Degree Name

Master of Science (Hons.)


Department of Public Health and Nutrition


This study examines the feasibility of a community health worker offering a programme of rehabilitation for workers with noise-induced hearing loss in Australia. The programme was developed by Louise Getty and Raymond Hetu from the Acoustics Group, University of Montreal, Quebec Canada. Legal and psychological issues surrounding noise induced hearing loss are discussed. The Getty and Hetu process for rehabilitation is reviewed in the light of the community development in health literature. Barriers to the rehabilitation process such as workers' reluctance to acknowledge hearing difficulties or to understand the effects of hearing loss are discussed.

It is found that with minor cultural adaptations that it is feasible to use this programme in Australia. Upon completion of the process, workers were more able to acknowledge their hearing problems and took appropriate steps to improve their hearing and listening skills. However, following their participation in the programme, workers rated their hearing problems as being more serious. The feasibility of offering the Getty and Hetu process within the existing community health infrastructure is discussed and a collaborative intervention for the systematic provision of rehabilitation services for workers with noise induced hearing loss, involving health workers from a variety of professional backgrounds is presented.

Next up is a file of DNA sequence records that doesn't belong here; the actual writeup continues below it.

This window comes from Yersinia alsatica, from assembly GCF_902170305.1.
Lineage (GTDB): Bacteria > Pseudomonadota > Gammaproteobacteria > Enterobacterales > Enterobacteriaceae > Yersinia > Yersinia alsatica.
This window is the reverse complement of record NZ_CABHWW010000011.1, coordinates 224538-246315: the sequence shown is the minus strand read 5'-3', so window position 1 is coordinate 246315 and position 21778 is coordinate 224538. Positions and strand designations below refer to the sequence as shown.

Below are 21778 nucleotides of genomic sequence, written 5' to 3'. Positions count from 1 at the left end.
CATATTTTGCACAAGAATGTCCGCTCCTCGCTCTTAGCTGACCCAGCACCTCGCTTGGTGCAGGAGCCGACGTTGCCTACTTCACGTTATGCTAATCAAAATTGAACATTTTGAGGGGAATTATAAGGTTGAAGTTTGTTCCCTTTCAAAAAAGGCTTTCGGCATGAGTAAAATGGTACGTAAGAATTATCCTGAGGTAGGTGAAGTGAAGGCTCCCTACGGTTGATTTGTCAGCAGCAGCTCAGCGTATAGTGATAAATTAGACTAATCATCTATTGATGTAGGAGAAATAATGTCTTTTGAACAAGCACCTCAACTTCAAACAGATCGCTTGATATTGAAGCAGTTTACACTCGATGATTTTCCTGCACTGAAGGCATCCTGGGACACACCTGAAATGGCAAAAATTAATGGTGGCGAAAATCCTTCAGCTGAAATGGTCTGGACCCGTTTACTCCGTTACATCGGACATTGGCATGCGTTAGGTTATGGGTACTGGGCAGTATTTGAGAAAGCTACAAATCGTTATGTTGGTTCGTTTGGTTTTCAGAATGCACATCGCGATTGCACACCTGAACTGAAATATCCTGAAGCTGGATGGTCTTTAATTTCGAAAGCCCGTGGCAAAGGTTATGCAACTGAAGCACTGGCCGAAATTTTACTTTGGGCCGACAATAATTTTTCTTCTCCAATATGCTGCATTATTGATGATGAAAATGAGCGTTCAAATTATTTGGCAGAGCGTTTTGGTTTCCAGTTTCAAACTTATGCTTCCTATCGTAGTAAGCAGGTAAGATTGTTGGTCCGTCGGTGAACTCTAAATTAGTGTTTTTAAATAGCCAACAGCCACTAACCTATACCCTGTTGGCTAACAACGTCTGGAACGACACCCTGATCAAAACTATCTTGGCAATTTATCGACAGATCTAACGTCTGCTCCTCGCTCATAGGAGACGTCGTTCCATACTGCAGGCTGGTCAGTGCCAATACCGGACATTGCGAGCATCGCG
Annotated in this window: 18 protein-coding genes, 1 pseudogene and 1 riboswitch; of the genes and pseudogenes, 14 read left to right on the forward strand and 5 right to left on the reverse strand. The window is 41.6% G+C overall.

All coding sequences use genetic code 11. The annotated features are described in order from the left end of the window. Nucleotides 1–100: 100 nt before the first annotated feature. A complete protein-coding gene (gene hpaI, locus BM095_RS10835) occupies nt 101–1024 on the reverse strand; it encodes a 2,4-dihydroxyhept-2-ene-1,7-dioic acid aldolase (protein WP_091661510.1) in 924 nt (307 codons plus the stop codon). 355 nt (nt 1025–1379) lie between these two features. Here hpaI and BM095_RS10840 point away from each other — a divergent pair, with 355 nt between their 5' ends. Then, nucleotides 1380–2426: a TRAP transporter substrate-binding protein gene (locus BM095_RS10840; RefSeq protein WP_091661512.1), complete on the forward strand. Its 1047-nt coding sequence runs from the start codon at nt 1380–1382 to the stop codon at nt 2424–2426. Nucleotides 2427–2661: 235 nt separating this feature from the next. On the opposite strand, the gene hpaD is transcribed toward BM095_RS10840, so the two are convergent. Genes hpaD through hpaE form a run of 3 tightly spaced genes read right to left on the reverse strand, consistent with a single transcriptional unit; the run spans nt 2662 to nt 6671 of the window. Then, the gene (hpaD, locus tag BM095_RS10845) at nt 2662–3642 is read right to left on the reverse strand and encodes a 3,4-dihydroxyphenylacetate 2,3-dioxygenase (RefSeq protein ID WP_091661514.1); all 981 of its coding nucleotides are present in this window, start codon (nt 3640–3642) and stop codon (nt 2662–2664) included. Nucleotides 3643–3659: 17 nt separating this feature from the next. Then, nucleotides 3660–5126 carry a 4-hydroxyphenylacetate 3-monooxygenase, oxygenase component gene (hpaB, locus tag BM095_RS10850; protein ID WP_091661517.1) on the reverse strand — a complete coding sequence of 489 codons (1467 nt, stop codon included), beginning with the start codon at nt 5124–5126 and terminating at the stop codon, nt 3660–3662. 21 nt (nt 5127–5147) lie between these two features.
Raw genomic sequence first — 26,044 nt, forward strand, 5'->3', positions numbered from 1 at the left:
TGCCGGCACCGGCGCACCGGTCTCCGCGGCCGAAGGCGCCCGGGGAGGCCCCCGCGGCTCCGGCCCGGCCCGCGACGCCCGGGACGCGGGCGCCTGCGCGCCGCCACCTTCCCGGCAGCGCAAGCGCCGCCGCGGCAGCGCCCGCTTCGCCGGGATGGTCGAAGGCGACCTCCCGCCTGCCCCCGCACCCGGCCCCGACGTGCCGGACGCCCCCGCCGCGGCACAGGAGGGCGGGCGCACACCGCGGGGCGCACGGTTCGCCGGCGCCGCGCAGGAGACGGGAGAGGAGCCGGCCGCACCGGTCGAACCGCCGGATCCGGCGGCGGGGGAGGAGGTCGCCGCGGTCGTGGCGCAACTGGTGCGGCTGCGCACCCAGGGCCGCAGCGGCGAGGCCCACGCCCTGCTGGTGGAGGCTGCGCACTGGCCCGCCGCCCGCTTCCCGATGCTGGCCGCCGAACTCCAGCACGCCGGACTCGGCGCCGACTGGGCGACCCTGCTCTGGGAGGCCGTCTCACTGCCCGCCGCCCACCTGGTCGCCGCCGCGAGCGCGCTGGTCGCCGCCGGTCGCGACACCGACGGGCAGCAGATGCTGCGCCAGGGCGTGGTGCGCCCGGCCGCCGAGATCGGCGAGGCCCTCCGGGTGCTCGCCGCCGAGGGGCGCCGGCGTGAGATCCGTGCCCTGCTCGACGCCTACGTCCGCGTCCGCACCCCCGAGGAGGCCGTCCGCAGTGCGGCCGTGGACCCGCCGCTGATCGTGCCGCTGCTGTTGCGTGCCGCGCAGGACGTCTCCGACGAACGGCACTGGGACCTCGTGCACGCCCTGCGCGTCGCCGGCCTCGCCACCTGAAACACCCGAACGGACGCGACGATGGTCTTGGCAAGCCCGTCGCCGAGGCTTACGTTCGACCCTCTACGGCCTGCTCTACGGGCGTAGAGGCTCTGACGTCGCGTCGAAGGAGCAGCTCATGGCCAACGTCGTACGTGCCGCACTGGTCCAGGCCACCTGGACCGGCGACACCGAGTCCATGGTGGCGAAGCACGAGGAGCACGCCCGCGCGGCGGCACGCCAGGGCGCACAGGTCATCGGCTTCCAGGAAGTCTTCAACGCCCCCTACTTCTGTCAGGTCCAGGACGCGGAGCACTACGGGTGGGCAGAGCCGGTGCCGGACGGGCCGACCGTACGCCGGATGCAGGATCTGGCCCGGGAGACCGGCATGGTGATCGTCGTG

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Unless otherwise indicated, the views expressed in this thesis are those of the author and do not necessarily represent the views of the University of Wollongong.